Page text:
Many growing businesses utilize an internship program to expand the team roster at no cost in the case of unpaid internships, and low cost for a paid internship.

In some cases, an internship is an ideal solution for short-term workflow management. During busy times, you take on an intern, and when things slow down, you have options you didn’t have before.

So, is an intern right for your business? Perhaps, but you should know both the pros and cons before taking on the responsibility of an intern:

PROS:

An internship gives you the chance to assess the skills and work values of a potential new hire. Interns are usually recent college graduates looking for experience and greater employability for well-paying entry-level jobs. A paid internship may provide a more accurate view of the work performance of a potential paid employee.

Internships create loyal employees. Bringing in a recent grad on a paid internship, and then offering that intern a full-time job with a bright future creates loyalty among employees who recognize the company that gave them a chance way back when.

Good interns come with new ideas and the latest best practices. They might have the latest industry of technical information on everything from just-in-time-ordering to Internet marketing.

You, the manager, mentor, department head, CEO or other co-worker have the opportunity to see, real-world and real-time, whether an intern would be a good fit for a full-time job. This can save a great deal on recruitment costs, especially for entry-level openings.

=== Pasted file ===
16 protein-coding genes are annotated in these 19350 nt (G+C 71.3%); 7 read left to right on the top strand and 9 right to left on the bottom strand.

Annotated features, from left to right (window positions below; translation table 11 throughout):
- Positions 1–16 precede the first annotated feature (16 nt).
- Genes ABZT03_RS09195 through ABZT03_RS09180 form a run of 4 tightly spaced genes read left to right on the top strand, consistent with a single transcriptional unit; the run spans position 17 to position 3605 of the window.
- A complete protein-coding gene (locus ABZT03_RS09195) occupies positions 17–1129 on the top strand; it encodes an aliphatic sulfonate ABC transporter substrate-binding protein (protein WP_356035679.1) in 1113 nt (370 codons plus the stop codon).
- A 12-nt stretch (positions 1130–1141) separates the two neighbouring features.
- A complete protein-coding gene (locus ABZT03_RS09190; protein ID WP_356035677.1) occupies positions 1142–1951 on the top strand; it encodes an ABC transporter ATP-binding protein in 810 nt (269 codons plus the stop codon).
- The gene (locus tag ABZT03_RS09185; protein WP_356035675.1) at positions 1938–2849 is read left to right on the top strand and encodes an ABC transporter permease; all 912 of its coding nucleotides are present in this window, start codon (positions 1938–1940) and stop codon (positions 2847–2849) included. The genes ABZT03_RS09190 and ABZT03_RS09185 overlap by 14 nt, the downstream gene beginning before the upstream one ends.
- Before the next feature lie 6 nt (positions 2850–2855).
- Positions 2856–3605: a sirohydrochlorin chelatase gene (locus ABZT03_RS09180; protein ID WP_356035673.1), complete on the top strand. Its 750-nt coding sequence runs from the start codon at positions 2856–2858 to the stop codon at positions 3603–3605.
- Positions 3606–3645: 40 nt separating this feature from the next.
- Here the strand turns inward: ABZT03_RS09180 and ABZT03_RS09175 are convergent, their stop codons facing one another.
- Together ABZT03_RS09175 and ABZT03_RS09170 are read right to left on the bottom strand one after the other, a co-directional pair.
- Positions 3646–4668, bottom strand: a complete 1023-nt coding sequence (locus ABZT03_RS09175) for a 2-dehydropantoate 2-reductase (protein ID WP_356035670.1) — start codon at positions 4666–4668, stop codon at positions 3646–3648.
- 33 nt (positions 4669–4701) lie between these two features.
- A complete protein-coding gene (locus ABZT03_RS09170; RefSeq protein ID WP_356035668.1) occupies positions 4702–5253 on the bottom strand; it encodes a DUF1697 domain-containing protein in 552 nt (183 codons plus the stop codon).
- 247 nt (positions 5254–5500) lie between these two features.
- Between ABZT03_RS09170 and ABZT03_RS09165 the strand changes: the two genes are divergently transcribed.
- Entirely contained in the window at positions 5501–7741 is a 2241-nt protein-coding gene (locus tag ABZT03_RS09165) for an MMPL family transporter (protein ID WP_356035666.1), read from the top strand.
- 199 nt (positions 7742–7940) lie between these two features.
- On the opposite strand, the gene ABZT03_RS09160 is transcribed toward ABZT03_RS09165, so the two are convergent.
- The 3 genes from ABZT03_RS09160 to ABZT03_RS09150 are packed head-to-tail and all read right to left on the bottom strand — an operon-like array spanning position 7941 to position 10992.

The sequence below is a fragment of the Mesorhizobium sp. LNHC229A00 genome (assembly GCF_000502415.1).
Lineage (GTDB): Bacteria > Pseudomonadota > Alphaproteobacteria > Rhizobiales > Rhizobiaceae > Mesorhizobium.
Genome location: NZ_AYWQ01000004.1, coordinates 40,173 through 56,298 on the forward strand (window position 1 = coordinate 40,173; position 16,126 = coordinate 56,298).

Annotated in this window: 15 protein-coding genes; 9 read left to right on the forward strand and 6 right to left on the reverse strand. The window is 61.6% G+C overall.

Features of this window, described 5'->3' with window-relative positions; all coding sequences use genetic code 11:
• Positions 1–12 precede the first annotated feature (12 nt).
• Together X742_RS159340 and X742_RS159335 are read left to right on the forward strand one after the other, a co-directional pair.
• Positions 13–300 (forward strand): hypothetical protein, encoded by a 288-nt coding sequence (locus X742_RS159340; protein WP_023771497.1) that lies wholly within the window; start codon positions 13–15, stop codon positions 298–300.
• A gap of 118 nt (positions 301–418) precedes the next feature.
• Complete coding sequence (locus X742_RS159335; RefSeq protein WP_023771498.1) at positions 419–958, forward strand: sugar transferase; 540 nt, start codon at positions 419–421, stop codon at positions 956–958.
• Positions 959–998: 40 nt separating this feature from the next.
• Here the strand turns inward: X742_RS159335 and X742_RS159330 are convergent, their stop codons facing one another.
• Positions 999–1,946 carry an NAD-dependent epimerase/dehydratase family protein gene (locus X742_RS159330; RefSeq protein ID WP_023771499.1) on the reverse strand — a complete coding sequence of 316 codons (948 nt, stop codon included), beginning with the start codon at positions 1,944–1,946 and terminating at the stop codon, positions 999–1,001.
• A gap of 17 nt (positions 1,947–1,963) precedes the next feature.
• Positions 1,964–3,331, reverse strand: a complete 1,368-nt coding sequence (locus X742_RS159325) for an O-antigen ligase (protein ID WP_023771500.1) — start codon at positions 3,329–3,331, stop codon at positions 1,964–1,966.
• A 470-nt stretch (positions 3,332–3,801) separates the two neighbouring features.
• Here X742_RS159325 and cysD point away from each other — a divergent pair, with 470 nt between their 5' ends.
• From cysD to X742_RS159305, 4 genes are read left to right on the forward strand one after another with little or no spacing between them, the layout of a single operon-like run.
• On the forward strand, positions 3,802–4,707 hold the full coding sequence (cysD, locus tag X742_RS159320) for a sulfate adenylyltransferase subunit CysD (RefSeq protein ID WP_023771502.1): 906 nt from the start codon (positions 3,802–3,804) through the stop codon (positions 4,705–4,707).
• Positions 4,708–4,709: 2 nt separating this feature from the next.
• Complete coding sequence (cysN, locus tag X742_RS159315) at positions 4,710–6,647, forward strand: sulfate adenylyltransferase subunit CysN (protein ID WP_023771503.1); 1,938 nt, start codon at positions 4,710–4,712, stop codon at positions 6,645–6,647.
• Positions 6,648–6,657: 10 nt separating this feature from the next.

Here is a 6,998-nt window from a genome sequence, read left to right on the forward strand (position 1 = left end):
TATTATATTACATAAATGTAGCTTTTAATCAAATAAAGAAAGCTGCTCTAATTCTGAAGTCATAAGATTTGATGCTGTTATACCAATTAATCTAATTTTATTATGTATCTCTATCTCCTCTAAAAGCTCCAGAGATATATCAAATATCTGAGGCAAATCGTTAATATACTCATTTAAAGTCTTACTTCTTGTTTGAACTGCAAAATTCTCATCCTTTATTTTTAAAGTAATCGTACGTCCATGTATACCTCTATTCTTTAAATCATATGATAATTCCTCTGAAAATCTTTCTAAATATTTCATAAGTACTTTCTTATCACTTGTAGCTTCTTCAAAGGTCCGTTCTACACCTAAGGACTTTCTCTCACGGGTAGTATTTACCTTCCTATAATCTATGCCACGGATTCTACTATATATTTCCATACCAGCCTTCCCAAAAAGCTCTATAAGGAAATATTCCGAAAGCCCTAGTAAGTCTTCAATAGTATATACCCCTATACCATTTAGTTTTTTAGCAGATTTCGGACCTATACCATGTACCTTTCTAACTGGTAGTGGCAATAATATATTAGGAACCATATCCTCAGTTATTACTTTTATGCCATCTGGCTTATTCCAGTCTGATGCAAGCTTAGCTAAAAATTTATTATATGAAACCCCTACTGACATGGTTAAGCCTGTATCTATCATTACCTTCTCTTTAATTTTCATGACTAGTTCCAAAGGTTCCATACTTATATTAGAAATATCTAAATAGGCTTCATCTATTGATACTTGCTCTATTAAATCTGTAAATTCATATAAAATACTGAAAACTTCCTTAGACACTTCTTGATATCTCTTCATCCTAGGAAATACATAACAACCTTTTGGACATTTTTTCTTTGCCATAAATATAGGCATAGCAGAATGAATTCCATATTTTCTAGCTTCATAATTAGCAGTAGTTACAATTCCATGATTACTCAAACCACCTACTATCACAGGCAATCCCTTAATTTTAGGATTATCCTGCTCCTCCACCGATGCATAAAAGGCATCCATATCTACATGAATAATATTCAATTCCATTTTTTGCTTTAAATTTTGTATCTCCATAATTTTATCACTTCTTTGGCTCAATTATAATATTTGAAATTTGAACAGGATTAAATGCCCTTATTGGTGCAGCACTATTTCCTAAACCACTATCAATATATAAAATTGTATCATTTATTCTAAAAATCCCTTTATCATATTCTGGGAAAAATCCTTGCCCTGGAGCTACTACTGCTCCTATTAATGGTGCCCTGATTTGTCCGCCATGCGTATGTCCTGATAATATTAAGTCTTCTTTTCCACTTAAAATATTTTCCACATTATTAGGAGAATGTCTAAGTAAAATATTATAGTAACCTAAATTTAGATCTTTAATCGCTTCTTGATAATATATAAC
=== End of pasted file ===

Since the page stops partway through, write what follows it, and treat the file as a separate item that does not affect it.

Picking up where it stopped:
CONS:

An intern isn’t always committed to long-term company success. An internship may lead to a job offer, but that intern is looking for real world experience and a quick injection of industry insider experience and judgment.

In other words, an intern has different objectives. Your company wants a helpful internship that fits into existing company operations; the intern wants knowledge to expand his or her résumé to look better when applying for a real job (not necessarily at your firm).

Lower productivity is a real negative. It’s not reasonable to expect a recent graduate with little or no real-world experience to deliver the results of an experienced, long-time employee who knows how the job is done, from operational procedures to acceptable practices. An intern has a learning curve to overcome, and you may not see an increase in productivity for several months.

Training takes time. An intern needs to be trained to become a productive member of the staff and that means another employee is pulled off important work to get the intern “up to speed ASAP.”

It can be expensive. A paid internship affects your company’s bottom line, and an unpaid internship still costs company time, which adds up to money as well. Make sure you’re getting your money’s worth when you take on an intern.  

REMEMBER:

Be fair with interns. Your company gets free or low-cost work, and the intern gets to “see behind the curtain.” However, if your college-educated intern is sweeping the floor and taking out the trash, you aren’t being fair to that individual who’s interning to get their foot in the door and network.

Look for an intern who has skills your company needs. Spend time training that intern in return for free or low-cost work. And use each internship as an opportunity to assess the work quality of a potential team player.

Internships have their pros and cons. Be fair in testing the skills and work ethic of interns, and never promise the possibility of a full-time job unless that possibility exists.

The most successful internships are open, honest, and 100% transparent.

 


The information provided is presented for general informational purposes only and does not constitute tax, legal or business advice. Any views expressed in this article may not necessarily be those of Nevada State Bank, a division of ZB, N.A.